New technological developments make that possible. A kilowatt-hour of solar electricity can be generated increasingly cheaper and the industry is close to achieving grid parity. The cost of generating solar power would then be roughly equivalent to what end users currently have to pay for their household electricity. The BINE-Themeninfo brochure “Photovoltaics - Innovations” (II/2011) presents the latest research and development work on new solar cells concepts and production technologies.
Researchers are presenting solar cells with ever-higher efficiencies. New records are constantly being set, only to be broken again. As a result of both the growing costs pressures caused by the reduction in feed-in tariff and the continual research and development activities from science and industry, the production technology for photovoltaics has developed highly dynamically. Cheaper processes, thinner wafers and lighter modules are thronging onto the market. Several thin-film technologies are available as alternatives to the various types of silicon cells. New multiple band-gap cells utilise several spectral bands of sunlight and thus enable greater efficiencies. Innovative manufacturing processes are being developed in which solar cells are produced “off the roll” like in printing plants.
Developers and manufacturers are looking to optimise both the performance of solar cells as well as the production processes. It is becoming increasingly important to produce the entire modules as cheaply and durably as possible so that they can successfully compete internationally.
About FIZ KarlsruheFIZ Karlsruhe – Leibniz Institute for Information Infrastructure is a not-for-profit organization with the public mission to make sci-tech information from all over the world publicly available and to provide related services in order to support the national and international transfer of knowledge and the promotion of innovation.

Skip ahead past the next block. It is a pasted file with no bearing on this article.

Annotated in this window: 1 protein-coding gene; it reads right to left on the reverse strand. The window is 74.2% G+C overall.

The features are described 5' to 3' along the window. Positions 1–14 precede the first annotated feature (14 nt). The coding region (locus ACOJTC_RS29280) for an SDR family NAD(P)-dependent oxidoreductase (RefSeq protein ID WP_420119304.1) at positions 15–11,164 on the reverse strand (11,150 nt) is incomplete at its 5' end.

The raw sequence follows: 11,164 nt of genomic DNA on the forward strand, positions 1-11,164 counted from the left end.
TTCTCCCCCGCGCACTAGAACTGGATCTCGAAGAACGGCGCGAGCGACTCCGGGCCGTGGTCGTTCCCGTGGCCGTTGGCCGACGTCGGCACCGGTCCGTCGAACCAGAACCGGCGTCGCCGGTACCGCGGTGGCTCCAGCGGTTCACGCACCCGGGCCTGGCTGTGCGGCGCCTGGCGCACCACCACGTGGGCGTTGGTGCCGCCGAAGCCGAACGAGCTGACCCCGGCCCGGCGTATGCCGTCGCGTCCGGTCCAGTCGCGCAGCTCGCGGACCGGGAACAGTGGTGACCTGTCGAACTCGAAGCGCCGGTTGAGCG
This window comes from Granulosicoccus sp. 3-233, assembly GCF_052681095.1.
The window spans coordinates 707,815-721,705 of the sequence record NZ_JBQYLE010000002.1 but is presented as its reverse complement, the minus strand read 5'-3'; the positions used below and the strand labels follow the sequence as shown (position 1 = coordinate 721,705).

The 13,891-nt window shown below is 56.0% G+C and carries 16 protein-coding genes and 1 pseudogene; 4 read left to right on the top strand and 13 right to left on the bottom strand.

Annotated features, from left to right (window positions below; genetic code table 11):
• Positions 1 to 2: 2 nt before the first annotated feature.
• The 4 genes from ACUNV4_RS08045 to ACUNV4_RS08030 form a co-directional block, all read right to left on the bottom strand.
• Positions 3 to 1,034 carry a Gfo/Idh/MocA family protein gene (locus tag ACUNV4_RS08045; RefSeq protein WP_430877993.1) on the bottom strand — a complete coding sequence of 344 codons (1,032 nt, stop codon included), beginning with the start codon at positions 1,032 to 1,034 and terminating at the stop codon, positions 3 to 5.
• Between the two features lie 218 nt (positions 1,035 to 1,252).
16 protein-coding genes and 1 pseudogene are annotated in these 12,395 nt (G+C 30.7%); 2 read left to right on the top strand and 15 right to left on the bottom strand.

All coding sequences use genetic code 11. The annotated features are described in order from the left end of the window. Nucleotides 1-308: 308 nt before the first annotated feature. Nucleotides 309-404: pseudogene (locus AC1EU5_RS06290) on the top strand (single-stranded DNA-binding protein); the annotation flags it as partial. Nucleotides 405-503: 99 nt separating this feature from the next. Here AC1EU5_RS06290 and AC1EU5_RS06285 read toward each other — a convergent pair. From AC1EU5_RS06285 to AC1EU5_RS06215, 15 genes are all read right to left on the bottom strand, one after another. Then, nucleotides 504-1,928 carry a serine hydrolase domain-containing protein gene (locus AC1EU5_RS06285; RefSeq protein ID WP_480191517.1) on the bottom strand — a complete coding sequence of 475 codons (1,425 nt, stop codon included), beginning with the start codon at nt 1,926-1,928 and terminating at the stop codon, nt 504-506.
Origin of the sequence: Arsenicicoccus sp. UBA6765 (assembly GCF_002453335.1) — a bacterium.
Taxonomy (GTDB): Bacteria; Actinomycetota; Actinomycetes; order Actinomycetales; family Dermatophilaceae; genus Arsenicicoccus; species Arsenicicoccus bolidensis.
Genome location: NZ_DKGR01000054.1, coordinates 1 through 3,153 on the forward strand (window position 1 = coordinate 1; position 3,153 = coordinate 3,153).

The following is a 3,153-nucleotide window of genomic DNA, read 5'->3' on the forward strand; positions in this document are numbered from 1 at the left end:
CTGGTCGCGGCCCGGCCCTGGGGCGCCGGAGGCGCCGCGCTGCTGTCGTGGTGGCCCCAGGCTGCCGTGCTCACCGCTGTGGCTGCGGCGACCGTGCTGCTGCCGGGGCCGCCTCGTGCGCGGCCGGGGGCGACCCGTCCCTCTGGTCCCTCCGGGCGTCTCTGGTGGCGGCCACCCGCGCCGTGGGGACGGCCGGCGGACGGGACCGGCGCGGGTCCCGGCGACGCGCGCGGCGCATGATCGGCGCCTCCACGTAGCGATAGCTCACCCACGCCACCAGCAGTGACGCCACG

FIZ Karlsruhe is a member of the Leibniz Association (WGL) which consists of 87 German research and infrastructure institutions.
Rüdiger Mack | idw
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The world's highest gain high power laser amplifier - by many orders of magnitude - has been developed in research led at the University of Strathclyde.
The researchers demonstrated the feasibility of using plasma to amplify short laser pulses of picojoule-level energy up to 100 millijoules, which is a 'gain'...
Staphylococcus aureus is a feared pathogen (MRSA, multi-resistant S. aureus) due to frequent resistances against many antibiotics, especially in hospital infections. Researchers at the Paul-Ehrlich-Institut have identified immunological processes that prevent a successful immune response directed against the pathogenic agent. The delivery of bacterial proteins with RNA adjuvant or messenger RNA (mRNA) into immune cells allows the re-direction of the immune response towards an active defense against S. aureus. This could be of significant importance for the development of an effective vaccine. PLOS Pathogens has published these research results online on 25 May 2017.
Staphylococcus aureus (S. aureus) is a bacterium that colonizes by far more than half of the skin and the mucosa of adults, usually without causing infections....
Physicists from the University of Würzburg are capable of generating identical looking single light particles at the push of a button. Two new studies now demonstrate the potential this method holds.
The quantum computer has fuelled the imagination of scientists for decades: It is based on fundamentally different phenomena than a conventional computer....
An international team of physicists has monitored the scattering behaviour of electrons in a non-conducting material in real-time. Their insights could be beneficial for radiotherapy.
We can refer to electrons in non-conducting materials as ‘sluggish’. Typically, they remain fixed in a location, deep inside an atomic composite. It is hence...
Two-dimensional magnetic structures are regarded as a promising material for new types of data storage, since the magnetic properties of individual molecular building blocks can be investigated and modified. For the first time, researchers have now produced a wafer-thin ferrimagnet, in which molecules with different magnetic centers arrange themselves on a gold surface to form a checkerboard pattern. Scientists at the Swiss Nanoscience Institute at the University of Basel and the Paul Scherrer Institute published their findings in the journal Nature Communications.
Ferrimagnets are composed of two centers which are magnetized at different strengths and point in opposing directions. Two-dimensional, quasi-flat ferrimagnets...
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